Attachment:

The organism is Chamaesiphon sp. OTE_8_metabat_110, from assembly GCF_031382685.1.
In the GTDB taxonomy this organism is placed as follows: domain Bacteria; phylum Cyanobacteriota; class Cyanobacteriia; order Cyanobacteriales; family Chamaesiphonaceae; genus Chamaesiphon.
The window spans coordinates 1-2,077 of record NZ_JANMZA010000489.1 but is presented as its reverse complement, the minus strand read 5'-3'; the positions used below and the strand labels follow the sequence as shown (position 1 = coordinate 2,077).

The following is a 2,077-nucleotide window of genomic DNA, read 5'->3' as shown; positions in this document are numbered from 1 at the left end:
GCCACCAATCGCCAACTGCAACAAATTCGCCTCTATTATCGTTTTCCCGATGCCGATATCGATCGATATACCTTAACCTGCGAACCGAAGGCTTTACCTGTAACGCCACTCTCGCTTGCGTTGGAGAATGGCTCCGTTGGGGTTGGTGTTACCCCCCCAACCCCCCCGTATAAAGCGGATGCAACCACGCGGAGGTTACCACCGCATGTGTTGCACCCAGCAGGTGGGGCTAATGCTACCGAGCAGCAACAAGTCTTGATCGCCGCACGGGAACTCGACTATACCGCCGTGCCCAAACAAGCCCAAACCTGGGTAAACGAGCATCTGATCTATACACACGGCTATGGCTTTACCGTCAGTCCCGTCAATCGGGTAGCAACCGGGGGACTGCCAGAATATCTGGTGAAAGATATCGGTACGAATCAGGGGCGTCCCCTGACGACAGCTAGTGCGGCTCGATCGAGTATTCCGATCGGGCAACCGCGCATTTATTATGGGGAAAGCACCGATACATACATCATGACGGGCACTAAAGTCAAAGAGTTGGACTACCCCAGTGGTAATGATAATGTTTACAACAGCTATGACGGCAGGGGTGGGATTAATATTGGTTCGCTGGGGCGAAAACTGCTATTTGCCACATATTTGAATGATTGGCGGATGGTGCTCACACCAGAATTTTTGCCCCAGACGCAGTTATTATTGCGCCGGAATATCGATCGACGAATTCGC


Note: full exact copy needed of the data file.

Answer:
The organism is Chamaesiphon sp. OTE_8_metabat_110, from assembly GCF_031382685.1.
In the GTDB taxonomy this organism is placed as follows: domain Bacteria; phylum Cyanobacteriota; class Cyanobacteriia; order Cyanobacteriales; family Chamaesiphonaceae; genus Chamaesiphon.
The window spans coordinates 1-2,077 of record NZ_JANMZA010000489.1 but is presented as its reverse complement, the minus strand read 5'-3'; the positions used below and the strand labels follow the sequence as shown (position 1 = coordinate 2,077).

The following is a 2,077-nucleotide window of genomic DNA, read 5'->3' as shown; positions in this document are numbered from 1 at the left end:
GCCACCAATCGCCAACTGCAACAAATTCGCCTCTATTATCGTTTTCCCGATGCCGATATCGATCGATATACCTTAACCTGCGAACCGAAGGCTTTACCTGTAACGCCACTCTCGCTTGCGTTGGAGAATGGCTCCGTTGGGGTTGGTGTTACCCCCCCAACCCCCCCGTATAAAGCGGATGCAACCACGCGGAGGTTACCACCGCATGTGTTGCACCCAGCAGGTGGGGCTAATGCTACCGAGCAGCAACAAGTCTTGATCGCCGCACGGGAACTCGACTATACCGCCGTGCCCAAACAAGCCCAAACCTGGGTAAACGAGCATCTGATCTATACACACGGCTATGGCTTTACCGTCAGTCCCGTCAATCGGGTAGCAACCGGGGGACTGCCAGAATATCTGGTGAAAGATATCGGTACGAATCAGGGGCGTCCCCTGACGACAGCTAGTGCGGCTCGATCGAGTATTCCGATCGGGCAACCGCGCATTTATTATGGGGAAAGCACCGATACATACATCATGACGGGCACTAAAGTCAAAGAGTTGGACTACCCCAGTGGTAATGATAATGTTTACAACAGCTATGACGGCAGGGGTGGGATTAATATTGGTTCGCTGGGGCGAAAACTGCTATTTGCCACATATTTGAATGATTGGCGGATGGTGCTCACACCAGAATTTTTGCCCCAGACGCAGTTATTATTGCGCCGGAATATCGATCGACGAATTCGC